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In the all-new Photoshop CS5 One-on-One: Mastery, the third and final installment of the popular series, join industry expert and award-winning author Deke McClelland for an in-depth tour of the most powerful and empowering features of Photoshop CS5. Discover the vast possibilities of traditional tools, such as masking and blend modes, and then delve into Smart Objects, Photomerge, as well as the new Puppet Warp, Mixer Brush, and HDR features. Exercise files accompany the course.
Recommended prerequisites: Photoshop CS5 One-on-One: Fundamentals and Photoshop CS5 One-on-One: Advanced.
In this exercise, we are going take a look at the seams generated by each one of the Projection/Layout Options, that is Perspective, Cylindrical, Spherical, Collage and Reposition, and we're actually going to look at them in the opposite order. We will start with the simplest option, Reposition, and we'll work our way toward greater complexity in the form of Cylindrical and Spherical, and of course, total absurdity in the case of Perspective. And so I've got every one of those images open that are found inside the Alignment projection folder, and were looking at the last one first, that is Panorama-5 reposition.psd.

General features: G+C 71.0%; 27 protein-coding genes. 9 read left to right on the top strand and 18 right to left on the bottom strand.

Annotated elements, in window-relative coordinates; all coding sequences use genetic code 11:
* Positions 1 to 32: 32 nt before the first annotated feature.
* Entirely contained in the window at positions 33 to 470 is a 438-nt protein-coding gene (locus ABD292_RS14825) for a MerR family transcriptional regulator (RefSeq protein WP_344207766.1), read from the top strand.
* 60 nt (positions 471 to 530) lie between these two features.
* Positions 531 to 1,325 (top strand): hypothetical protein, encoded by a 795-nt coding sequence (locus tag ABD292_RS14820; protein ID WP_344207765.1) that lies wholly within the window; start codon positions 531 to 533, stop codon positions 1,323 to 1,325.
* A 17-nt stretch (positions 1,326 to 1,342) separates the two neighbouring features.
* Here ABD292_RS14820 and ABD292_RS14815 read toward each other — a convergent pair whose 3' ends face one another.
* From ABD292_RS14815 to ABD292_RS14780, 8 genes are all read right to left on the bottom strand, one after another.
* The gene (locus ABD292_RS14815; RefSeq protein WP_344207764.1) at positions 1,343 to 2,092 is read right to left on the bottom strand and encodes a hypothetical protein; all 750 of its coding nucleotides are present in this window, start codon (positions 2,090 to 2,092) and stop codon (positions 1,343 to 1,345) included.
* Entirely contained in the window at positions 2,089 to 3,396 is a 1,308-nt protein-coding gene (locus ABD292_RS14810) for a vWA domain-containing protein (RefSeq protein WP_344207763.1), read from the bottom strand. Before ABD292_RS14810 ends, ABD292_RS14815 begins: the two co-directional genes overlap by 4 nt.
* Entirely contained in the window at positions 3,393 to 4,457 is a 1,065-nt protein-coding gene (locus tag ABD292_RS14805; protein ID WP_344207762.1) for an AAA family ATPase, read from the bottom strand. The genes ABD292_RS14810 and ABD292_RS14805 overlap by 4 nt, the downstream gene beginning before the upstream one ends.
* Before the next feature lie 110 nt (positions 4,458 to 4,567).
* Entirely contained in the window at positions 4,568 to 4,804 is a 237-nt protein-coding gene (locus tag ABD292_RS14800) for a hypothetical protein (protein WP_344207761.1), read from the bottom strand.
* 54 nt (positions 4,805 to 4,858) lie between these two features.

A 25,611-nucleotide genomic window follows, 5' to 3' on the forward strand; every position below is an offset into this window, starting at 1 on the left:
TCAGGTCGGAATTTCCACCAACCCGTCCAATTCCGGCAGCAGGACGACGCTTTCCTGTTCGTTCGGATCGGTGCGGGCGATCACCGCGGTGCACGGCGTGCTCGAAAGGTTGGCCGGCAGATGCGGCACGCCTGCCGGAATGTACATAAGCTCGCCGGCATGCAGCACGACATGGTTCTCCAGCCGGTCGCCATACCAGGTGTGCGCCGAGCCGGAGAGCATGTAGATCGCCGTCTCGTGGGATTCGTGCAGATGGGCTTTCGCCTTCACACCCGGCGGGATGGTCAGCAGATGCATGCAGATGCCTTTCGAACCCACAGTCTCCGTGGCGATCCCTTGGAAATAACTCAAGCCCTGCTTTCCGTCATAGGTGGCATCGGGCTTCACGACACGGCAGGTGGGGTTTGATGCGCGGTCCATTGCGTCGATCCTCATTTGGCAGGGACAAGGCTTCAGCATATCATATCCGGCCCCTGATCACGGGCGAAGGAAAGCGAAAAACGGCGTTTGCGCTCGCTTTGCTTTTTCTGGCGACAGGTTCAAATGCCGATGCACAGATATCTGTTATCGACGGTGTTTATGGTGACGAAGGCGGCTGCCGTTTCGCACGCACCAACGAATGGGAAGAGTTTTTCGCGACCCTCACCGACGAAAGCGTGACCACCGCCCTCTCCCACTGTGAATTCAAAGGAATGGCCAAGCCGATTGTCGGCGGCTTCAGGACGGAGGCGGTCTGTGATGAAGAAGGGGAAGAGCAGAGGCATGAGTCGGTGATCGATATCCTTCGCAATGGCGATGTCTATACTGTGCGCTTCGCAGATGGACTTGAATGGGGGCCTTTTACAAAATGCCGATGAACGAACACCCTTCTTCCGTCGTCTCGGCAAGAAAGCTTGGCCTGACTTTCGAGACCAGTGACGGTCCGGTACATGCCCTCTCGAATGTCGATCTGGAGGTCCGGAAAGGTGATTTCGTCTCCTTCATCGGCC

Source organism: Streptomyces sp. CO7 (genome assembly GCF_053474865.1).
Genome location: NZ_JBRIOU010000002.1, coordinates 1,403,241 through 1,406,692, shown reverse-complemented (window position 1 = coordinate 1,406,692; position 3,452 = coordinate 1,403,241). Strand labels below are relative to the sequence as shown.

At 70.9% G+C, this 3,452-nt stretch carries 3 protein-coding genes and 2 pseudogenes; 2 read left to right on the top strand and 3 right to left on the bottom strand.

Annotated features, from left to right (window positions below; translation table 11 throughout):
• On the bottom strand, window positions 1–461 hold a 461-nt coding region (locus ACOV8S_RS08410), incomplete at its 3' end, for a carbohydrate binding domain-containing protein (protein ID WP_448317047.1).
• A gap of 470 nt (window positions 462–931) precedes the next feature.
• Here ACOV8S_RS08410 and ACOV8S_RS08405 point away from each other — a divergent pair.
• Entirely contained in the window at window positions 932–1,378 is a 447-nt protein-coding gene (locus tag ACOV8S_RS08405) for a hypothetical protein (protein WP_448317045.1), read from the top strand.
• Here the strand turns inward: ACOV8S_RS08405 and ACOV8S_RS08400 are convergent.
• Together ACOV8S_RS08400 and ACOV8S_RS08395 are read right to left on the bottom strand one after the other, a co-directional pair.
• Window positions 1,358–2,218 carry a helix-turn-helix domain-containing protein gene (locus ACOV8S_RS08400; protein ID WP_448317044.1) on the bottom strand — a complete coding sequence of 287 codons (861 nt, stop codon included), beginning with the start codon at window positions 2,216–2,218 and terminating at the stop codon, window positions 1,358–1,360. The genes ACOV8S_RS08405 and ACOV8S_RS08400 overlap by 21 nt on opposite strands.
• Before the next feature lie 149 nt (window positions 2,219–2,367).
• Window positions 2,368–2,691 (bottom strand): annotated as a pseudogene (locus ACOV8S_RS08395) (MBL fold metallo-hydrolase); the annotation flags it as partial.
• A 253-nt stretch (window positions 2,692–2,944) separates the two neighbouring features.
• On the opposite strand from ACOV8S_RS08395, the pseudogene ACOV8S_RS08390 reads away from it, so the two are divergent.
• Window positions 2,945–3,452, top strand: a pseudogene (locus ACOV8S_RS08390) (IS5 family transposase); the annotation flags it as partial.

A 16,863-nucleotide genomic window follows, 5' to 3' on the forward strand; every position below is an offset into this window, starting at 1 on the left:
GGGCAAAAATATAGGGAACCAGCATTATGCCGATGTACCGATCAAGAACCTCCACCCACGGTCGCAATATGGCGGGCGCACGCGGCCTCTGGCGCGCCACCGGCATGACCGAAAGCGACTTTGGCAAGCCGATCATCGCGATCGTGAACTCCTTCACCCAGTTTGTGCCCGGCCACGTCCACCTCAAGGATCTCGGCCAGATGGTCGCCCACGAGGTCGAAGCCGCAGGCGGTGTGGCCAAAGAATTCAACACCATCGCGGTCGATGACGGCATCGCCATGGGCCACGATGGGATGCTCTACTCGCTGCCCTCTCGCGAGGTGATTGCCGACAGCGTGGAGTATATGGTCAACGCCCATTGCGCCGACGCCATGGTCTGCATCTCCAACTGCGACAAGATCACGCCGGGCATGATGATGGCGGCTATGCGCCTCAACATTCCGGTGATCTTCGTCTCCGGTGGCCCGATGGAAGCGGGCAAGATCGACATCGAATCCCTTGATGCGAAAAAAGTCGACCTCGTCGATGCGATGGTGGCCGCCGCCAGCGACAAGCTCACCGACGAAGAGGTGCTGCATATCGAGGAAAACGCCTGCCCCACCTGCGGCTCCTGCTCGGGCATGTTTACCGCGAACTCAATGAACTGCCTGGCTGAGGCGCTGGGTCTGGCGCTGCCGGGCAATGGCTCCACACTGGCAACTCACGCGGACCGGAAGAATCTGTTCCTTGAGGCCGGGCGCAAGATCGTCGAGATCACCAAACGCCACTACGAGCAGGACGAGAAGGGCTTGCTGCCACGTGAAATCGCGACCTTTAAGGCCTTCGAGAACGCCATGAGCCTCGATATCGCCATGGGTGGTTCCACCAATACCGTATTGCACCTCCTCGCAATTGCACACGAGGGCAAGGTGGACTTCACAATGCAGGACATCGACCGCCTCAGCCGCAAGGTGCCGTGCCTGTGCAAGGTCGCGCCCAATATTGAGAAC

Now it's one thing to just kind of scout around in the image and try to see if you can see any problems. It's another thing to actually see where the seams occur, so what I've done in the case of each and every one of these images is I have given you a flatten version of the panorama, as produced by Photoshop, and I have also given you an additional layer called "seams." And if you turn that layer on, you're going to see outlines of each and every one of the seams. These are the outlines of the layer masks, by the way, that are automatically created by the Auto-Blend Layers function.